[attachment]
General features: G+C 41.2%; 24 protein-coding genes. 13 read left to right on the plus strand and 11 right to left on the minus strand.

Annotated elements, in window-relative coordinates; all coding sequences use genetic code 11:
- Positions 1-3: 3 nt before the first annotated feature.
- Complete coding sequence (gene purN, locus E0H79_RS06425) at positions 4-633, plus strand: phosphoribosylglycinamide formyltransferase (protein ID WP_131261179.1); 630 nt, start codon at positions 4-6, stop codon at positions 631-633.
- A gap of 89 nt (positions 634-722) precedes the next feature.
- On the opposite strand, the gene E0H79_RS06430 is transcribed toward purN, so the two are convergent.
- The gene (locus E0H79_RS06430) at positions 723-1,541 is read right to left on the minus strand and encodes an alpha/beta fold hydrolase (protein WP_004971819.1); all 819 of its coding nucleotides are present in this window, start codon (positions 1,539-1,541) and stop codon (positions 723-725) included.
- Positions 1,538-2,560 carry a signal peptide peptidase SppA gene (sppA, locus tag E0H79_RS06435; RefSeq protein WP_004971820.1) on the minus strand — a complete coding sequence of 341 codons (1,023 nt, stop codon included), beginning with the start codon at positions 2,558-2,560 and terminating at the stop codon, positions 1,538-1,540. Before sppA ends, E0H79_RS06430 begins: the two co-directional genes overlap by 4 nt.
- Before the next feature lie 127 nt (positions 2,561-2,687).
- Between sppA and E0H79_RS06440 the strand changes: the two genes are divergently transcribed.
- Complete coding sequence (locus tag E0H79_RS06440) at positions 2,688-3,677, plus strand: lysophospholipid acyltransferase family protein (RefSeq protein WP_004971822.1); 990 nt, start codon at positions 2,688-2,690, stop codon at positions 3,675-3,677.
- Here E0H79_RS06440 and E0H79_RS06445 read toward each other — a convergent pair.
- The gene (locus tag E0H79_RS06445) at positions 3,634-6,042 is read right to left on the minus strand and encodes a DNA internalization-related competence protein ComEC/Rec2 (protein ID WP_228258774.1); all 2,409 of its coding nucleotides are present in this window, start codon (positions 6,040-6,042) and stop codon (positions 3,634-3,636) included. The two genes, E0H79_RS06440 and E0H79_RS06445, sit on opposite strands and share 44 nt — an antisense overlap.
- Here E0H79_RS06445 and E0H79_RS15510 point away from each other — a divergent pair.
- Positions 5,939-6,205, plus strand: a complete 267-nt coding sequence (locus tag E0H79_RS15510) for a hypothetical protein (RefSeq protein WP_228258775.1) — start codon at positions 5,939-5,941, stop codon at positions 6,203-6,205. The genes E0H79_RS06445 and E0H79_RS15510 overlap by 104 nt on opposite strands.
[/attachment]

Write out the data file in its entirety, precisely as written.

General features: G+C 41.2%; 24 protein-coding genes. 13 read left to right on the plus strand and 11 right to left on the minus strand.

Annotated elements, in window-relative coordinates; all coding sequences use genetic code 11:
- Positions 1-3: 3 nt before the first annotated feature.
- Complete coding sequence (gene purN, locus E0H79_RS06425) at positions 4-633, plus strand: phosphoribosylglycinamide formyltransferase (protein ID WP_131261179.1); 630 nt, start codon at positions 4-6, stop codon at positions 631-633.
- A gap of 89 nt (positions 634-722) precedes the next feature.
- On the opposite strand, the gene E0H79_RS06430 is transcribed toward purN, so the two are convergent.
- The gene (locus E0H79_RS06430) at positions 723-1,541 is read right to left on the minus strand and encodes an alpha/beta fold hydrolase (protein WP_004971819.1); all 819 of its coding nucleotides are present in this window, start codon (positions 1,539-1,541) and stop codon (positions 723-725) included.
- Positions 1,538-2,560 carry a signal peptide peptidase SppA gene (sppA, locus tag E0H79_RS06435; RefSeq protein WP_004971820.1) on the minus strand — a complete coding sequence of 341 codons (1,023 nt, stop codon included), beginning with the start codon at positions 2,558-2,560 and terminating at the stop codon, positions 1,538-1,540. Before sppA ends, E0H79_RS06430 begins: the two co-directional genes overlap by 4 nt.
- Before the next feature lie 127 nt (positions 2,561-2,687).
- Between sppA and E0H79_RS06440 the strand changes: the two genes are divergently transcribed.
- Complete coding sequence (locus tag E0H79_RS06440) at positions 2,688-3,677, plus strand: lysophospholipid acyltransferase family protein (RefSeq protein WP_004971822.1); 990 nt, start codon at positions 2,688-2,690, stop codon at positions 3,675-3,677.
- Here E0H79_RS06440 and E0H79_RS06445 read toward each other — a convergent pair.
- The gene (locus tag E0H79_RS06445) at positions 3,634-6,042 is read right to left on the minus strand and encodes a DNA internalization-related competence protein ComEC/Rec2 (protein ID WP_228258774.1); all 2,409 of its coding nucleotides are present in this window, start codon (positions 6,040-6,042) and stop codon (positions 3,634-3,636) included. The two genes, E0H79_RS06440 and E0H79_RS06445, sit on opposite strands and share 44 nt — an antisense overlap.
- Here E0H79_RS06445 and E0H79_RS15510 point away from each other — a divergent pair.
- Positions 5,939-6,205, plus strand: a complete 267-nt coding sequence (locus tag E0H79_RS15510) for a hypothetical protein (RefSeq protein WP_228258775.1) — start codon at positions 5,939-5,941, stop codon at positions 6,203-6,205. The genes E0H79_RS06445 and E0H79_RS15510 overlap by 104 nt on opposite strands.